US 2650993 A
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Description (OCR text may contain errors)
Sept. 1, 1953 E. M. BROWN ET AL ELECTRIC HAIR CLIPPER 3 Sheets-Sheet l Filed Jan. 31. 1949 m 2mm E vw v mm mv Nm m w@ n@ OM N Mv Qnunii'ii;
SCP- 1, 1953 E. M. BROWN` x-:T AL 2,650,993
ELECTRIC HAIR CLIPPER Filed Jan. 3l. 1949 5 Sheets-Sheet 2 32215 MEM@ 172725Z H5117 P51955 SePfl, 1953 E. M. BROWN ET AL 2,650,993
ELECTRIC HAIR CLIPPER SOLDER CONNECTIO Patented Sept. 1, 1 953 ELECTRIC HAIR CLIPPER Ellis M. Brown and Ernest Harry Forss, Racine, Wis., assignors to John Oster Manufacturing Company, Racine, Wis., a corporation of Wisconsin Application January 31, 1949, Serial No. 73,832
(Cl. S-50) 1 Claim. l
This invention relates to certain new and useful improvements in electric hair clippers and has as its general object to provide a hair clipper which is less costly to manufacture but nevertheless entirely satisfactory in service and -performance.
With this general objective in view it is a furthei object oi this invention to provide an eleotric hair clipper so designed and constructed that its motor may be fully assembled and tested before the housing, which also serves as a handle for the clipper, is applied.
In this connection it is another object of this invention to provide an electric hair clipper wherein the motor housing consists of two complementary substantially cup-like sections telescoped endwise over the opposite ends of the motor.
Another object of this invention is to provide an improved electric motor especially adapted for use in a hair clipper or similar tool.
Another object of this invention is to so arrange and construct the motor switch that the applcation of the rear housing section to the motor automatically brings the switch `contactor into proper cooperative relation with the stationary contacts of the switch.
Another object of this invention is to provide l'an inexpensive sturdy drive transmission for translating rotation of the motor shaft into reciprocation of the movable cutter blade,
To this end the drive transmission comprises essentially a pinion on the armature shaft of the motor meshing with a gear fixed to a cam shaft inside a gear case formed of inexpensive stampngs, and to assure smooth, quiet operation notwithstanding the relatively wide tolerances such construction entails, an unusual tooth design is combined with a deliberately short center-tocenter distance.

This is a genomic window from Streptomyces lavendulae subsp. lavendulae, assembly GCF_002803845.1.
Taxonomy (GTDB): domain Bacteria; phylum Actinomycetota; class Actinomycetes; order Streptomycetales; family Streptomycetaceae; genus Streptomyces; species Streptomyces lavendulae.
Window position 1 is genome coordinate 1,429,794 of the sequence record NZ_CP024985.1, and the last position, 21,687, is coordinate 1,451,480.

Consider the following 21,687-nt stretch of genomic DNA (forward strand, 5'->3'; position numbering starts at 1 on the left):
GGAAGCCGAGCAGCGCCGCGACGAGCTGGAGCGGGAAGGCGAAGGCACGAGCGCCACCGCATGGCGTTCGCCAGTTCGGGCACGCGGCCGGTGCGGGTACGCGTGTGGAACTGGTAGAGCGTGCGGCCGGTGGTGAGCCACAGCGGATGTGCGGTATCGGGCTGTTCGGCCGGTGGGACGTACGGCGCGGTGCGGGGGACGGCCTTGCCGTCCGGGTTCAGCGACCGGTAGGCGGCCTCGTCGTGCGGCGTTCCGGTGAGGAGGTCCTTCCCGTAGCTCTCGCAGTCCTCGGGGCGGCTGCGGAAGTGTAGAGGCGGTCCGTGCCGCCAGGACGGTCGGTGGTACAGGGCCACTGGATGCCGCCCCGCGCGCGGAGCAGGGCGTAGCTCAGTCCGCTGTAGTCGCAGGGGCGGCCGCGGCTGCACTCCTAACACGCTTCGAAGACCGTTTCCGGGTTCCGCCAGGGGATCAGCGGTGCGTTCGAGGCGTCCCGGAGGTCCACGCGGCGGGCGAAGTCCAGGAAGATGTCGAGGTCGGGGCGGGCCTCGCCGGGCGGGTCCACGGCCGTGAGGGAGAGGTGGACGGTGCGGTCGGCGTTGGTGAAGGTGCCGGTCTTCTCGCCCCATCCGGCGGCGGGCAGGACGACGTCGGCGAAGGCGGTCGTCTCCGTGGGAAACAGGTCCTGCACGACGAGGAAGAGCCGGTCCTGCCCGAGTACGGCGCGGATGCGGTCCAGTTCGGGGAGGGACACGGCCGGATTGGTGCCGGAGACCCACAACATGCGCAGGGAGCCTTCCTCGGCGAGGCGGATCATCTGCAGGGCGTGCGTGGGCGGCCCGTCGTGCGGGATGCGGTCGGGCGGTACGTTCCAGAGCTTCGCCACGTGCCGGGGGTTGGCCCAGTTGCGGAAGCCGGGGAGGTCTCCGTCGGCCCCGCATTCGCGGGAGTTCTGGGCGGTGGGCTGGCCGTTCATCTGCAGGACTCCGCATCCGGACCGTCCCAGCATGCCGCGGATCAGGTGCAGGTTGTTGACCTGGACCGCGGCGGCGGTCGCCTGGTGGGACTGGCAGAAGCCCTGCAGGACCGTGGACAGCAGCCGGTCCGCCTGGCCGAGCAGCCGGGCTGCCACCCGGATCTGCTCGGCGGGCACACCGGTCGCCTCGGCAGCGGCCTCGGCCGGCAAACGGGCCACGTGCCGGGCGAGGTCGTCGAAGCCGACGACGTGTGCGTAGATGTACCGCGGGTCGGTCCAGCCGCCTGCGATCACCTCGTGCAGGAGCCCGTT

Still another object of this invention is to obviate the usual threaded securement of the plugliiie retainers for the motor brushes by having these retainers held in place by the walls of one of the housing sections.
With the above and other objects in view which will appear as the description proceeds, this invention resides in the novel construction, combination yand arrangement of parts substantially as hereinafter described, and more particularly dened by the appended claim, it being understood that such changes in the precise embodiment of the hereindisclosed invention may be made as come within the scope of the claim.
The accompanying drawings illustrate onecomplete example of the physical embodiment of the invention constructed in accordance with the best mode so far devised for the practical application of the principles thereof, and in which:
Figure 1 is a longitudinal sectional View through an electric hair clipper embodying this invention;
Figure 2 is a longitudinal sectional view through Figure l substantially on the plane of the line 2 2;
Figure 3 is a perspective view of the motor and the two complementary housing sections shown disassembled;
Figure 4 is a back end view of the clipper with a part of the housing broken away and in section;
Figure 5 is a perspective view of the iront end portion of the motor and the drive transmission shown detached therefrom but with the parts in their proper order of assembly;
Figure 6 is a perspective view of the cradlelike frame of the electric motor;
Figure 7 is a detail view, on an enlarged scale, of the pinion and a portion of the gear oi the drive transmission;
Figure 8 is a detail sectional view taken through Figure l on the plane of the line 8 8 and showing the switch construction; and
Figure 9 is a diagram illustrating the electrical connections of the motor.